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to lead in the violent insurrection. and the question is, who coordinated getting those people there? we know the appeal you can make to the mass constituency that feels aggrieved politically to come to a rally. that can be done for good purposes or bad, in any chapter in political history. but i think what these subpoenas indicate is they now know that there was a network at work that was largely intending to violently take the capitol that day, and were going to do so within this broad mass of people who thought they were attending a grievance rally related to the 2020 election. >> just to underscore, we know the 1/6 committee knows this. that when it comes to alex jones, the 1/6 committee says this, you were reportedly denied a speaking slot but at the request of donald trump, you were offered a venue to and did, in fact, speak at the january 5, 2021, rally on freedom plaza. sponsored by the 80% coalition. we're going to have much more on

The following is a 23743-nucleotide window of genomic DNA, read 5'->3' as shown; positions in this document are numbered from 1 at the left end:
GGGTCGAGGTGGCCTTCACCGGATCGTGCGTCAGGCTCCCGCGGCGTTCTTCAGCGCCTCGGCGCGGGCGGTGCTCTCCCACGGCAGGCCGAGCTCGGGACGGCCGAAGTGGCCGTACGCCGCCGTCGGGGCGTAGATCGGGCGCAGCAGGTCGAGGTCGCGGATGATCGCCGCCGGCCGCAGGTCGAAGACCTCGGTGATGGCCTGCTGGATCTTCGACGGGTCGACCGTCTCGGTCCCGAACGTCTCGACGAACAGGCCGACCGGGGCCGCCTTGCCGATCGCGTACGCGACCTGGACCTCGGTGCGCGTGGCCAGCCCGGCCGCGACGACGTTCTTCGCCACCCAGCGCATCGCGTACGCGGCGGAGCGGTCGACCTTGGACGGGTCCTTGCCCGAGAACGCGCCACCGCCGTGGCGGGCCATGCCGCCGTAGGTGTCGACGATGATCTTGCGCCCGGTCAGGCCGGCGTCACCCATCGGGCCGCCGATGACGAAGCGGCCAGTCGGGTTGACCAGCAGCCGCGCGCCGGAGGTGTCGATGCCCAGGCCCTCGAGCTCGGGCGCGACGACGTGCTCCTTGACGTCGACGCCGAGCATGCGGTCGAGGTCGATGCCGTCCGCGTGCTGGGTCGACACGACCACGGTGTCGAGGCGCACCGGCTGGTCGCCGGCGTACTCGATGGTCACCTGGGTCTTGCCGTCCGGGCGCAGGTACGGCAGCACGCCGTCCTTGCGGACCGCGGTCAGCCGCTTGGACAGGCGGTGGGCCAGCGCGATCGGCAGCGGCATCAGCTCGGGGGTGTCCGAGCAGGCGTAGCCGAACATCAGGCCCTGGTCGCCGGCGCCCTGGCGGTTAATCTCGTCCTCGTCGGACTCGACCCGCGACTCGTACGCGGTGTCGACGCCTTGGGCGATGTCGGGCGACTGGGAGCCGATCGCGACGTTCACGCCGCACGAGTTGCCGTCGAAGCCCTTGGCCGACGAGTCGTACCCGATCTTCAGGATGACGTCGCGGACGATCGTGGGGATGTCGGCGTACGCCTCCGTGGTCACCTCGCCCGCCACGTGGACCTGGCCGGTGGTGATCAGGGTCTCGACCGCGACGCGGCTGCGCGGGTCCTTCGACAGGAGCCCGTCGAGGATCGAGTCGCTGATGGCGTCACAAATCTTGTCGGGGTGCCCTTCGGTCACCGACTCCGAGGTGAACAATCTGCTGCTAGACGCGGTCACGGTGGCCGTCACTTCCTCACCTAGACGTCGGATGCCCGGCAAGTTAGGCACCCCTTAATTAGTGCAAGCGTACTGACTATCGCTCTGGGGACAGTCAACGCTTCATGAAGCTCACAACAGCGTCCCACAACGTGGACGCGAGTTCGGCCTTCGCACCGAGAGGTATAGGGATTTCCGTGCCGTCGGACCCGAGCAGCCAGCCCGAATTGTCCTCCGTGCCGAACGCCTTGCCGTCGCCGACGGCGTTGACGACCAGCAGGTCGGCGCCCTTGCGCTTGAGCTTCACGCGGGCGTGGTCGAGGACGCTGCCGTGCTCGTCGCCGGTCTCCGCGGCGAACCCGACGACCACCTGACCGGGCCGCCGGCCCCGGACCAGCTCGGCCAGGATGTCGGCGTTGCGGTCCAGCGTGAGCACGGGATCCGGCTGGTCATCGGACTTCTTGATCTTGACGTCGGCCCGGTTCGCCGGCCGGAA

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this breaking news, this new batch of five subpoenas that seems to focus in on the organizers. the house select committee investigating january 6th has subpoenaed roger stone, alex jones, two of the organizers of the event on the ellipse. we're going to turn to our legal friends for some analysis of what we're seeing. we'll be right back after a short break. e're seeing. we'll be right back after a short break.